Having said that, it IS a good play! The first half starts with a rather brutal scene of a convict being whipped by a sadistic officer – an eye-opening vision – after which the officers line up and deemed “all present and correct” by Major Robbie Ross. The latter part here was a devious add-in by the director, who felt the word “cunt” unsuitable for a school play, thus exchanged part of the dialogue with character introduction. However I think it worked well, as so many characters in a play can occasionally be a little overwhelming for an audience freshly exposed to a new play with such content. There is a highly frustrating device used by Wertenbaker, who chose to have an Aborigine narrate the play. So he pops up every now and again to state some poetic rubbish about what’s going on, and doesn’t really fulfill his proper purpose as no one really knows what he’s actually talking about. Not a bad portrayal by the actor though, but I never can decide whether it would be more accurate to play him with an accent, or whether this would be deemed racist. I think today’s society would be prone to choose the latter. Fail. ‘Punishment’, one of my favourite scenes of Act One, was executed very well, and the cast managed to hold onto the fact that every line is significant. I’m always amused by the irony in this scene that the officers are waltzing around, shooting birds at their own leisure, and discussing the idea of punishment for their convicts and whether it’s a morally good idea and what it’ll prove. Scene Four, where we first scene the innocence nature of Ralph Clark and the somewhat unstable nature of Harry Brewer come through, created a good rapport between the two characters by the actors, but I felt their timing could have been better on some of the lines, and Harry could perhaps have been less formal, more out-spoken towards his comrade. This would have given greater effect to his character, but like I have said, the officers were rather hard to play. Unless you were one of the evil pair of Major Robbie Ross and  Captain Jemmy Campbell. These two were, literally, bastards. Ironically, they were played by two of the most jovial and friendly people I know, but their acting skills did somewhat take over and I had a hard time talking to them afterwards. ‘The Authorities Discuss The Merits Of The Theatre’ is, aside from the beginning, the first scene we see all the officers together, and various characters did come out pleasantly strongly here. Other actors need to pick up on the idea that just because you are not speaking does not mean you are not acting, but it was well executed in general. Captain Jemmy Campbell oddly, considering his sadistic nature, provided the comic relief in the scene, which was juxtaposed by the intense anger from Major Robbie Ross. The blocking of the scene could perhaps have been revised slightly more, as there were times when, looking at the stage face-on, some characters were completely blocked by others – something of a social faux pas in the theatre – and not all characters moved so this problem didn’t always stop being a problem, but aside from that, well done. An endearing connection between Harry and Duckling was created by the actors plying them – a necessity considering Harry’s fate – and the characters of Dabby Bryant and Liz Morden were both played strongly. There was an odd choice from the director, who decided to make her Hangman (Ketch) a Hangwoman, which I rather feel would be somewhat inaccurate given the context. Frequently in school productions there aren’t enough men for all the male roles, but you can dress a woman up to be a man any day, which was done with about four of the officers, so why change the entire character to something rather unbelievable? It was still played well, but didn’t work in the context of the play. The First Act ends with the First Rehearsal, in which we see again the character of Sideway, who can come to life a little more now, and was done so quite magnificently by the actor. He created much comedy for the audience, which is essential in a play with such subject material, and it was an excellent end to the first half.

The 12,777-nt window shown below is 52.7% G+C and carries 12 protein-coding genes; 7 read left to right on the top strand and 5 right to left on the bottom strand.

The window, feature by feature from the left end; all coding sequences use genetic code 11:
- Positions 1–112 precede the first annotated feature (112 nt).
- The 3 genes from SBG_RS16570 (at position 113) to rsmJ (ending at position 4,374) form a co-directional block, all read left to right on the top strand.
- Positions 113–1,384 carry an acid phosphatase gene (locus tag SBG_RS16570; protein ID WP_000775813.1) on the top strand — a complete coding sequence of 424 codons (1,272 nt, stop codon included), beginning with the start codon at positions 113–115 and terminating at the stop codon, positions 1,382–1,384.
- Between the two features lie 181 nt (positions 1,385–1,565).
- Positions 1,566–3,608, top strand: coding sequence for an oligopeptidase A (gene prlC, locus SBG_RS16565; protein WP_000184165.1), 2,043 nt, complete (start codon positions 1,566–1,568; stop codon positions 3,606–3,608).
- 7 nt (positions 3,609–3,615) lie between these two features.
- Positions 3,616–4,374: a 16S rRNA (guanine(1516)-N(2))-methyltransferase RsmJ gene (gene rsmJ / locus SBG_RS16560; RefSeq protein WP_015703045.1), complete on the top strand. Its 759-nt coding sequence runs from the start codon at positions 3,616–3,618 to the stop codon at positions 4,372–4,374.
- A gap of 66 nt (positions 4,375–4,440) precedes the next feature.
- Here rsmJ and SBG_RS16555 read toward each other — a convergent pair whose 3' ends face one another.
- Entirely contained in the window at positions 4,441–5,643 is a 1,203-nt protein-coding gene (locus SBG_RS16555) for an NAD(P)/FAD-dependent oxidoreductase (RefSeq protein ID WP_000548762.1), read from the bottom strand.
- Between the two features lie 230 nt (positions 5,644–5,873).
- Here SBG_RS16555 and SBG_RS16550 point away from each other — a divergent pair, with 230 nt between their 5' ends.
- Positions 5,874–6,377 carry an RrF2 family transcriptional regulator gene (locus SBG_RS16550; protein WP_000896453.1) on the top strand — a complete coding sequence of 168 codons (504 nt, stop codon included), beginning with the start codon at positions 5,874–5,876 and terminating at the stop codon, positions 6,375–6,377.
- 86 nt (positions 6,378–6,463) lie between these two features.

The actors developed their characters well in the second half, leading to a somewhat poignant scene of Harry’s death and Duckling actually saying how much he means to her, and to Ralph and Mary engaging in ‘A Love Scene’, which does rather make all that Ralph has said about his wife back in England a little pointless, but if the actors create enough chemistry between the characters then it can be a believable event. This round left things a little to be desired, mainly because I felt stronger actors were used for stronger parts, and the actors playing Mary and Ralph could have accentuated the personalities a little more. Irritatingly the Aborigine makes more appearances. Not that this is the cast’s fault. There was a technical fail on the last scene when the lights were brought down before they should have been: that coupled with the fact that the actor playing Wisehammer, who finishes the play, was a little too “Rada” to be portraying a convict, and Beethoven’s Fifth was not used for final music (as stated in the text), led to a slightly weak ending – a shame, considering the rest had been so good! It was a convincing performance, and not half bad for a school one. Well played actors.

Cast:

Captain Arthur Phillip – Ben Gibb

Major Robbie Ross – Ed Barr-Sim

Captain David Collins – Amy Harding

Captain Watkin Tench – Maddy Herbert

Captain Jemmy Campbell – Tom Bench

Reverend Johnson – Louis Heriz-Smith

Lieutenant George Johnston – Hattie Seaton

2nd Lieutenant Ralph Clark – William Offer

2nd Lieutenant Will Faddy Ebs Barr-Sim

Midshipman Harry Brewer – Hamish Cranford-Smith

An Aboriginal Australian – Felix Nicholson

John Arscott – Will Dalby

Ketch Freeman – Emma Murton

Robert Sideway – Alex Masters

John Wisehammer – Alessandro Tortini-Rostrapovitch

Mary Brenham – Polly Baker

Dabby Bryant – Megan Henson

Liz Morden – Jess Dowdeswell

Duckling Smith – Ann Macleod

Meg Long – Verity Wingate